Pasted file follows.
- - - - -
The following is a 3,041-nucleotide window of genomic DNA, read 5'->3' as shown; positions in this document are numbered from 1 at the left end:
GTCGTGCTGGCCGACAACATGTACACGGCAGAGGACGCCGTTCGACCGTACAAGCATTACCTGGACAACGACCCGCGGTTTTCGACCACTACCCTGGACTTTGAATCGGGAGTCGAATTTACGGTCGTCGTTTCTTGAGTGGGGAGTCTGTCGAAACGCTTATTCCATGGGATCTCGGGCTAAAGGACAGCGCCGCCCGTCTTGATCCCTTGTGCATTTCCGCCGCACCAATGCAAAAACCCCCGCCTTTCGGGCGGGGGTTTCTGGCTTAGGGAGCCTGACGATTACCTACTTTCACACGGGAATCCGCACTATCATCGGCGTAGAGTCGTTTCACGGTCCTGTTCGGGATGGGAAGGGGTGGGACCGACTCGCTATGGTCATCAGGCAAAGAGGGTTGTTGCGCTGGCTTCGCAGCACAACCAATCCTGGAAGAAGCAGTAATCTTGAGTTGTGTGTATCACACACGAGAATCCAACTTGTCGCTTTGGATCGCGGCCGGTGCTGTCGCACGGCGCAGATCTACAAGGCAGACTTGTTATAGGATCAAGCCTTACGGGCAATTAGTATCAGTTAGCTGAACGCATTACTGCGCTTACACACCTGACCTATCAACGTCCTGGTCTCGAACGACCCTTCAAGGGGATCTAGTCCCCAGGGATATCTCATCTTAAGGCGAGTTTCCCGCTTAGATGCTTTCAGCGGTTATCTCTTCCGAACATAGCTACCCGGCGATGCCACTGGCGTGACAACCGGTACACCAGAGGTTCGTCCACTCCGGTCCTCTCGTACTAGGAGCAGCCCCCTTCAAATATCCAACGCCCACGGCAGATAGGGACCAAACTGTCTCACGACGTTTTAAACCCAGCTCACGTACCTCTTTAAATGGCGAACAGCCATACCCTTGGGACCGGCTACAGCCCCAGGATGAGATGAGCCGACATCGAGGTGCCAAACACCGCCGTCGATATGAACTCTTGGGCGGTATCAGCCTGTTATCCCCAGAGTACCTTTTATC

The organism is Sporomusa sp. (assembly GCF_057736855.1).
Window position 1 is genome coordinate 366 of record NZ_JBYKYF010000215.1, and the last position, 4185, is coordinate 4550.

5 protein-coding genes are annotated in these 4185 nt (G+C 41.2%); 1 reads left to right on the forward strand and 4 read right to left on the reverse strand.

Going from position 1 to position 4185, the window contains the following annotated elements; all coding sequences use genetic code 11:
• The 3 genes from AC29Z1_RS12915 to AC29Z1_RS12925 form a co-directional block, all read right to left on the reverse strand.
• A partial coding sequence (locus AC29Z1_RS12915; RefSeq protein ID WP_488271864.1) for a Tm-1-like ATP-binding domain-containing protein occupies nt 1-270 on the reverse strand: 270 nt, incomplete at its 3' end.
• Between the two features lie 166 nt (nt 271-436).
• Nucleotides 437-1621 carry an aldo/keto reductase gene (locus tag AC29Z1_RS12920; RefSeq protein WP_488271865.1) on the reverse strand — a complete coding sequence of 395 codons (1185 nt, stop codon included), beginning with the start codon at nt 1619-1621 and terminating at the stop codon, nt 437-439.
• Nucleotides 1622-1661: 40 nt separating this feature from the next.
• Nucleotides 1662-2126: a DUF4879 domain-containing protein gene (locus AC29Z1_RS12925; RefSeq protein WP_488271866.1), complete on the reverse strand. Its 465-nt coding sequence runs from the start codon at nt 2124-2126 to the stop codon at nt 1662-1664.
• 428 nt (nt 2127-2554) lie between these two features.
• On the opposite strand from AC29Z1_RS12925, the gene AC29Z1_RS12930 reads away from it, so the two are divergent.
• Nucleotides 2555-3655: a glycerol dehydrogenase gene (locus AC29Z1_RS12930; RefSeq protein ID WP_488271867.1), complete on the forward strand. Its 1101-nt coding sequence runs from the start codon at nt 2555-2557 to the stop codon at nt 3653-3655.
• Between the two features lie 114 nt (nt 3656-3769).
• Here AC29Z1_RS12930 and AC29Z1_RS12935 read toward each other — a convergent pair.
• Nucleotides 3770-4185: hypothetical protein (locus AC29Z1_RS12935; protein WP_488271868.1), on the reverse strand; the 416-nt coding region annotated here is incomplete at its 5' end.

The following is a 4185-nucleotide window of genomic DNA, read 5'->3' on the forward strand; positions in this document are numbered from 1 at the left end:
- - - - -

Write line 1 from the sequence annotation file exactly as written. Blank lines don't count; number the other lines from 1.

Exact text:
The following is a 3,041-nucleotide window of genomic DNA, read 5'->3' as shown; positions in this document are numbered from 1 at the left end: